The Hybrid Cloud
If you have the luxury of developing new apps, or even an entirely new startup from scratch, you probably don't have to worry about a bunch of legacy infrastructure and users that you have to accommodate during your transition to the cloud. You can just do everything in the cloud from the start, and that's really great.
For most enterprises, though, the move to the cloud is a transition, and many of them simply have no plans to run everything entirely in the cloud. There are lots of reasons why that might be, but for them, their cloud journey is likely to end with some things running in the cloud, but others still running on servers in their own data centers fully under their own control.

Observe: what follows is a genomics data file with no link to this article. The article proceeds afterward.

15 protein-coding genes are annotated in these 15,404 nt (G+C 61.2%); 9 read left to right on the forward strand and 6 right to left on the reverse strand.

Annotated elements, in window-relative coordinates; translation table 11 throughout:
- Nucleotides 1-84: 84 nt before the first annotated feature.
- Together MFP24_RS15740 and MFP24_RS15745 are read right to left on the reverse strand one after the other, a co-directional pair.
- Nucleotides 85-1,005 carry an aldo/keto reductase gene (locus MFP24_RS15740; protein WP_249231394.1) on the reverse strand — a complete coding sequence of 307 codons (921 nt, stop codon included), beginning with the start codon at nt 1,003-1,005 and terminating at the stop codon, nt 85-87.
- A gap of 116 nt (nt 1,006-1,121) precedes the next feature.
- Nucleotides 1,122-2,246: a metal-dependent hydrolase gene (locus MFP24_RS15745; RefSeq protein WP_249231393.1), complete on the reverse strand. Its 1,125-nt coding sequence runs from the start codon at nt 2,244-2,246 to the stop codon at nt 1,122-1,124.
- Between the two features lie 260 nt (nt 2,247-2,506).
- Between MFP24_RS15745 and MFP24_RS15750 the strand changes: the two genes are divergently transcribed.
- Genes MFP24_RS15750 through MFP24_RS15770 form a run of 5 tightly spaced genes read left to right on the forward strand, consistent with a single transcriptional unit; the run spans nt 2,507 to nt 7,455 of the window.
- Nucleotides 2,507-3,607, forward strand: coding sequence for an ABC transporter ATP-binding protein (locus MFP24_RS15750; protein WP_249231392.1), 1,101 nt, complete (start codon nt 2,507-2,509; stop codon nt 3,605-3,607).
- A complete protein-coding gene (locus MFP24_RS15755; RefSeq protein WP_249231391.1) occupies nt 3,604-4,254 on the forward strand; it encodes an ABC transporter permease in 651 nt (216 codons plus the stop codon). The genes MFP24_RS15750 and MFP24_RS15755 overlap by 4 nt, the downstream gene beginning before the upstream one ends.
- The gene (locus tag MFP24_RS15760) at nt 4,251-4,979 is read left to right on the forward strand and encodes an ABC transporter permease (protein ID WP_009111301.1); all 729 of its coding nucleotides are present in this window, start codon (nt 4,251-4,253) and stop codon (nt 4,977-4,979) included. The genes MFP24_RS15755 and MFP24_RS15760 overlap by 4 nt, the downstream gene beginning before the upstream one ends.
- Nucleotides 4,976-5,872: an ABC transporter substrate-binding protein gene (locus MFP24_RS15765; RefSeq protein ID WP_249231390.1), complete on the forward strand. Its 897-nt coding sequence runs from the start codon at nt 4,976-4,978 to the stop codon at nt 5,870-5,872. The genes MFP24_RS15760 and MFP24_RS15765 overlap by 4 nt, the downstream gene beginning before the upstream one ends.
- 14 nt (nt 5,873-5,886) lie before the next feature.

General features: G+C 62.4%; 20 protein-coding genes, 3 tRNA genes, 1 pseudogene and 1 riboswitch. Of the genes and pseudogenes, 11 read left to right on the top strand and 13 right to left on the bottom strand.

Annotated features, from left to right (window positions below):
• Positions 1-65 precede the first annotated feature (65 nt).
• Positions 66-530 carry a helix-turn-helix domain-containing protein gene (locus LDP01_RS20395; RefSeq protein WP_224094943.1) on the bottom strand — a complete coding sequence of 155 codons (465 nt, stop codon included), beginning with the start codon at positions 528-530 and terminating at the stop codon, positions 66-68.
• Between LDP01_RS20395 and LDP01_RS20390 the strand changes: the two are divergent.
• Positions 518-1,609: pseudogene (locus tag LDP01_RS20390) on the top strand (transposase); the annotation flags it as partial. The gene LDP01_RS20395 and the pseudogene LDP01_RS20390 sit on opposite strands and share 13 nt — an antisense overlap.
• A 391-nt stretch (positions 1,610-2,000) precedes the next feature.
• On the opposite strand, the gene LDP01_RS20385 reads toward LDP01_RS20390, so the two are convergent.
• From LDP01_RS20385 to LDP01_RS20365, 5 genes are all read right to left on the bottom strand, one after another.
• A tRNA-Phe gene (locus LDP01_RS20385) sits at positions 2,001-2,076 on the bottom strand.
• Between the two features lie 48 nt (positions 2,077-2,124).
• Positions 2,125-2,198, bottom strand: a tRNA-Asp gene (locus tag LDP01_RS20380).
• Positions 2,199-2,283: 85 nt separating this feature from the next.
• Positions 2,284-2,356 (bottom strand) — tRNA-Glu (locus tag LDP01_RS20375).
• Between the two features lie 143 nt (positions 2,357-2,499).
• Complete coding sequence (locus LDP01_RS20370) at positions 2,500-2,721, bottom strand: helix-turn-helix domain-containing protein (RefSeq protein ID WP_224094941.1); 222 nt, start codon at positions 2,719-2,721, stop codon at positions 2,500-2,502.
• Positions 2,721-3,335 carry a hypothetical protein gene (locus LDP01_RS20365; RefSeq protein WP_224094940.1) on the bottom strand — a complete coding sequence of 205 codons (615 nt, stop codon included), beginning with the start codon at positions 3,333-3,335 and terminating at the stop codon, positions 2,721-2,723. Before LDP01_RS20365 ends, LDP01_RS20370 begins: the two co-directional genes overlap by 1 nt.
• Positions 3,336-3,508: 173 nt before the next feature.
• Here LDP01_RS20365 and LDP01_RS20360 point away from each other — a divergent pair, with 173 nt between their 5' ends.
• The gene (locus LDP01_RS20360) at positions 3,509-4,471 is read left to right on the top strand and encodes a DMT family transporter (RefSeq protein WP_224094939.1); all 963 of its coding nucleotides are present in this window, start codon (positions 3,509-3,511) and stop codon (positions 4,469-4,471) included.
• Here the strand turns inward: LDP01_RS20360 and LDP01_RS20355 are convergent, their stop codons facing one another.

Microsoft has seen this pattern and responded with strong support for hybrid cloud configurations. With a hybrid cloud you can run cloud applications and deploy infrastructure assets and applications using a cloud model, but you can choose to use your on-premises compute resources when appropriate and use the cloud when needed. Crucially, a hybrid cloud allows you to transition between the two seamlessly.
With platforms like Azure StorSimple, Hybrid SQL Server, Azure Stack and others, Microsoft clearly has the advantage in the Hybrid Cloud space. Amazon knows they need to make headway here (Fortune quotes Amazon CIO acknowledging work to be done), but they're still playing catch up. Amazon does offer a few hybrid solutions like Storage Gateway, DynamoDB Local, and OpsWorks, but for now, the Microsoft has the upper hand.
Government in the Cloud